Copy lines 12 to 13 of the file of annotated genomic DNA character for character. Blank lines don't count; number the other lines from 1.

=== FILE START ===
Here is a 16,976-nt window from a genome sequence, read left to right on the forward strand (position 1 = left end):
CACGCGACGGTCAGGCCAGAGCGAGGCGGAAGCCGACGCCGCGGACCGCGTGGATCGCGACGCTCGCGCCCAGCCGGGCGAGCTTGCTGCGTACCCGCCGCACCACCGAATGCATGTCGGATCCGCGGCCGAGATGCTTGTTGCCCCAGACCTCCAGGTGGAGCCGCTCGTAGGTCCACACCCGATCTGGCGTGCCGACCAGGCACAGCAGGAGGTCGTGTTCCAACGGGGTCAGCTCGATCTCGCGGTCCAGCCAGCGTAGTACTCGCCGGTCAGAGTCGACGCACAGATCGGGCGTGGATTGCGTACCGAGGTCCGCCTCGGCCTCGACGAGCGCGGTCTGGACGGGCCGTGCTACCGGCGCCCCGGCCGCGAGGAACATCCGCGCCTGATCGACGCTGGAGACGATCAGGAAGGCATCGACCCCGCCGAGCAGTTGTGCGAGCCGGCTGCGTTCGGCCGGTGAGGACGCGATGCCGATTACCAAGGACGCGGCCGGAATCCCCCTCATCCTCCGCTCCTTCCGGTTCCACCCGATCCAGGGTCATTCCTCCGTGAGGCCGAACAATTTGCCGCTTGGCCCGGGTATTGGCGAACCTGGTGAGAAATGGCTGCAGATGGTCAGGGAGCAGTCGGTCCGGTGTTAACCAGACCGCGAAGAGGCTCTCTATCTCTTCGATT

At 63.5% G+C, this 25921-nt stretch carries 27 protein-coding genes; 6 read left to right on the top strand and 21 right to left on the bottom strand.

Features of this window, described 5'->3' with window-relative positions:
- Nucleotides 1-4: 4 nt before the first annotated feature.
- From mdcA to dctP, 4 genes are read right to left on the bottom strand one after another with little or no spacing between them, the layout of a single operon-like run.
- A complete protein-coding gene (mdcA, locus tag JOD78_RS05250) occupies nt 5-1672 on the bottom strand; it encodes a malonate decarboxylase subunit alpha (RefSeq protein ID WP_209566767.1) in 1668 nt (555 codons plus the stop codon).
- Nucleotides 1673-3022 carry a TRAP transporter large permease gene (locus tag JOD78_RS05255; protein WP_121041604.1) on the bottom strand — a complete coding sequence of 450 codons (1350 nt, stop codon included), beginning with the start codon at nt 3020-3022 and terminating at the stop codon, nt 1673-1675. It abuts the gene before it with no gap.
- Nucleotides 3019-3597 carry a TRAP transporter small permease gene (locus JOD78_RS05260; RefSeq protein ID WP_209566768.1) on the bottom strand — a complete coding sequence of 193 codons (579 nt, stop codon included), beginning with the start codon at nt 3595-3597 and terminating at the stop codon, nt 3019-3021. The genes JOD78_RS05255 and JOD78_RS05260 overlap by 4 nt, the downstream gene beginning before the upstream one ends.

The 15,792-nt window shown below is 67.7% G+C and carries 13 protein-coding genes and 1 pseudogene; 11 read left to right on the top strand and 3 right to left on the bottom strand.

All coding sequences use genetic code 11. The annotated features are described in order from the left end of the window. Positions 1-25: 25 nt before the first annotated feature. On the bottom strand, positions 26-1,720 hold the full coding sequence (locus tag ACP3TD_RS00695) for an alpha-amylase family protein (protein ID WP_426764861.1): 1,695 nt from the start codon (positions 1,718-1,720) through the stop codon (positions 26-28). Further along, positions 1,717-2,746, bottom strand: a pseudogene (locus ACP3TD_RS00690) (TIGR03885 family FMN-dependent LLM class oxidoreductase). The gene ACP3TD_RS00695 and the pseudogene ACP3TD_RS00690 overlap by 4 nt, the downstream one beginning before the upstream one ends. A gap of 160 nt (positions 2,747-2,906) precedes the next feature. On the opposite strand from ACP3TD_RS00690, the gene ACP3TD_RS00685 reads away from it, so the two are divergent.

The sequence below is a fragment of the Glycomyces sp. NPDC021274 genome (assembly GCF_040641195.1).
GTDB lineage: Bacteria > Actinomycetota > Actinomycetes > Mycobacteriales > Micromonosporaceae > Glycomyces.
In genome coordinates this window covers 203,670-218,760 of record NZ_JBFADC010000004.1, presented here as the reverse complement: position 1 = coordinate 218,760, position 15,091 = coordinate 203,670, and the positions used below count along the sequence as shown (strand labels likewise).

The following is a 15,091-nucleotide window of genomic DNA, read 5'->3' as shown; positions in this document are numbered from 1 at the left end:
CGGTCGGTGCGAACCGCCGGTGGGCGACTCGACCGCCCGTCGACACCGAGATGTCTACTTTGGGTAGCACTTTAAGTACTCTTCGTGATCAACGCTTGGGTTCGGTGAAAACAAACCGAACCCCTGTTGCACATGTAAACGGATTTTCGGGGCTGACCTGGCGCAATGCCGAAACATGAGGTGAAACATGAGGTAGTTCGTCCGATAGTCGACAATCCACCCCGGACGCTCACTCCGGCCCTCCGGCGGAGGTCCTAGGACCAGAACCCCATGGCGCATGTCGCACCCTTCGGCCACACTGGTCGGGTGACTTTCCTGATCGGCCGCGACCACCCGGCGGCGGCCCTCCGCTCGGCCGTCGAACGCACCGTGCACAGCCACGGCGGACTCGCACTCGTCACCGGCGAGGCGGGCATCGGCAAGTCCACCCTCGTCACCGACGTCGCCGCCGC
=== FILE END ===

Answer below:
The sequence below is a fragment of the Glycomyces sp. NPDC021274 genome (assembly GCF_040641195.1).
GTDB lineage: Bacteria > Actinomycetota > Actinomycetes > Mycobacteriales > Micromonosporaceae > Glycomyces.